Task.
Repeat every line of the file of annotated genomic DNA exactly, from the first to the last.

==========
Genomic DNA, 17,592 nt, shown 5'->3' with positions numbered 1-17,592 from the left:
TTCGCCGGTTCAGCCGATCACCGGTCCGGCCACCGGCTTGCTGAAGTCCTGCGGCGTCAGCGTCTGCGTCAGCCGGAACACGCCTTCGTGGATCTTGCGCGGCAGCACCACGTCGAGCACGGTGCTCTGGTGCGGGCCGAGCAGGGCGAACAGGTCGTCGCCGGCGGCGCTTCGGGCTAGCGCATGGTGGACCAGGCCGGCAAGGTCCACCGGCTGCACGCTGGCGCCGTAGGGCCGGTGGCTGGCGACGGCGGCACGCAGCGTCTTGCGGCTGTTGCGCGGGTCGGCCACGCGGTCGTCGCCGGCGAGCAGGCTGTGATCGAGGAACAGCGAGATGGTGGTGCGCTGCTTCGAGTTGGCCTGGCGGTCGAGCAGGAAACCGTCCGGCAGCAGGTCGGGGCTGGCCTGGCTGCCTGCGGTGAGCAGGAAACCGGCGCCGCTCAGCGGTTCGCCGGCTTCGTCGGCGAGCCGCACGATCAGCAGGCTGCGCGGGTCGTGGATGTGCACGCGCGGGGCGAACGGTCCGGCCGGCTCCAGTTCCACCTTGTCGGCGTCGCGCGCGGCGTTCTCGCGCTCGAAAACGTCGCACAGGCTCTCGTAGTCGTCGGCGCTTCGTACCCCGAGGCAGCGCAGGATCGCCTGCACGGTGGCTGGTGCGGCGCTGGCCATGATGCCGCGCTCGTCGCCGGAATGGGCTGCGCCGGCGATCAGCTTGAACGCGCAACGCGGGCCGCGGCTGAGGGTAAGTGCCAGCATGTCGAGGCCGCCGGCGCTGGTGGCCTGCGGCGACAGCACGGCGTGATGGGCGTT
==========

Genomic DNA, 17,592 nt, shown 5'->3' with positions numbered 1-17,592 from the left:
TTCGCCGGTTCAGCCGATCACCGGTCCGGCCACCGGCTTGCTGAAGTCCTGCGGCGTCAGCGTCTGCGTCAGCCGGAACACGCCTTCGTGGATCTTGCGCGGCAGCACCACGTCGAGCACGGTGCTCTGGTGCGGGCCGAGCAGGGCGAACAGGTCGTCGCCGGCGGCGCTTCGGGCTAGCGCATGGTGGACCAGGCCGGCAAGGTCCACCGGCTGCACGCTGGCGCCGTAGGGCCGGTGGCTGGCGACGGCGGCACGCAGCGTCTTGCGGCTGTTGCGCGGGTCGGCCACGCGGTCGTCGCCGGCGAGCAGGCTGTGATCGAGGAACAGCGAGATGGTGGTGCGCTGCTTCGAGTTGGCCTGGCGGTCGAGCAGGAAACCGTCCGGCAGCAGGTCGGGGCTGGCCTGGCTGCCTGCGGTGAGCAGGAAACCGGCGCCGCTCAGCGGTTCGCCGGCTTCGTCGGCGAGCCGCACGATCAGCAGGCTGCGCGGGTCGTGGATGTGCACGCGCGGGGCGAACGGTCCGGCCGGCTCCAGTTCCACCTTGTCGGCGTCGCGCGCGGCGTTCTCGCGCTCGAAAACGTCGCACAGGCTCTCGTAGTCGTCGGCGCTTCGTACCCCGAGGCAGCGCAGGATCGCCTGCACGGTGGCTGGTGCGGCGCTGGCCATGATGCCGCGCTCGTCGCCGGAATGGGCTGCGCCGGCGATCAGCTTGAACGCGCAACGCGGGCCGCGGCTGAGGGTAAGTGCCAGCATGTCGAGGCCGCCGGCGCTGGTGGCCTGCGGCGACAGCACGGCGTGATGGGCGTT